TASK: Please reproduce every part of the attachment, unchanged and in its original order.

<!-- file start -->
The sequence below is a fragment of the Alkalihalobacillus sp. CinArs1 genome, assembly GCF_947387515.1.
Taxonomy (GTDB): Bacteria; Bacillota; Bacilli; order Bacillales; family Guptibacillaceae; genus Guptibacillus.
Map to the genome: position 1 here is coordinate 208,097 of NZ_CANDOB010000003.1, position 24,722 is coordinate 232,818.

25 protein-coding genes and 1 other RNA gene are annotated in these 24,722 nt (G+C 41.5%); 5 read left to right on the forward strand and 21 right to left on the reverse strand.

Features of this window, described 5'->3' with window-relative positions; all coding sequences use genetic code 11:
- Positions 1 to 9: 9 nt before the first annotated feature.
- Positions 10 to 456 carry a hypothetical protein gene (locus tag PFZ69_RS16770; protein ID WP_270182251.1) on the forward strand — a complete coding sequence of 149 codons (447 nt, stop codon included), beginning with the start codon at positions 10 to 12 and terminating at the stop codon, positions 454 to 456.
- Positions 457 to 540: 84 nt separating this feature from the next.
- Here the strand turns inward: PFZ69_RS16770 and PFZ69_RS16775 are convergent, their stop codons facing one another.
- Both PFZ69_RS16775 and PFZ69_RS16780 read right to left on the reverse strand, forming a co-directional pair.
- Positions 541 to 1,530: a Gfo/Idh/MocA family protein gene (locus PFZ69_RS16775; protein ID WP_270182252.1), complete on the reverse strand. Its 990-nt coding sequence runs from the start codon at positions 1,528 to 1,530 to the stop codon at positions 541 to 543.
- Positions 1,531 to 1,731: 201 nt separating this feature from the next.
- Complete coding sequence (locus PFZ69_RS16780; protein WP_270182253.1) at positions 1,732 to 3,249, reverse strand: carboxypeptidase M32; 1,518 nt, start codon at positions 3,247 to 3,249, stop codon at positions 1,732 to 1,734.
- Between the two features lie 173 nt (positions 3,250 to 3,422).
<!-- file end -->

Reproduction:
The sequence below is a fragment of the Alkalihalobacillus sp. CinArs1 genome, assembly GCF_947387515.1.
Taxonomy (GTDB): Bacteria; Bacillota; Bacilli; order Bacillales; family Guptibacillaceae; genus Guptibacillus.
Map to the genome: position 1 here is coordinate 208,097 of NZ_CANDOB010000003.1, position 24,722 is coordinate 232,818.

25 protein-coding genes and 1 other RNA gene are annotated in these 24,722 nt (G+C 41.5%); 5 read left to right on the forward strand and 21 right to left on the reverse strand.

Features of this window, described 5'->3' with window-relative positions; all coding sequences use genetic code 11:
- Positions 1 to 9: 9 nt before the first annotated feature.
- Positions 10 to 456 carry a hypothetical protein gene (locus tag PFZ69_RS16770; protein ID WP_270182251.1) on the forward strand — a complete coding sequence of 149 codons (447 nt, stop codon included), beginning with the start codon at positions 10 to 12 and terminating at the stop codon, positions 454 to 456.
- Positions 457 to 540: 84 nt separating this feature from the next.
- Here the strand turns inward: PFZ69_RS16770 and PFZ69_RS16775 are convergent, their stop codons facing one another.
- Both PFZ69_RS16775 and PFZ69_RS16780 read right to left on the reverse strand, forming a co-directional pair.
- Positions 541 to 1,530: a Gfo/Idh/MocA family protein gene (locus PFZ69_RS16775; protein ID WP_270182252.1), complete on the reverse strand. Its 990-nt coding sequence runs from the start codon at positions 1,528 to 1,530 to the stop codon at positions 541 to 543.
- Positions 1,531 to 1,731: 201 nt separating this feature from the next.
- Complete coding sequence (locus PFZ69_RS16780; protein WP_270182253.1) at positions 1,732 to 3,249, reverse strand: carboxypeptidase M32; 1,518 nt, start codon at positions 3,247 to 3,249, stop codon at positions 1,732 to 1,734.
- Between the two features lie 173 nt (positions 3,250 to 3,422).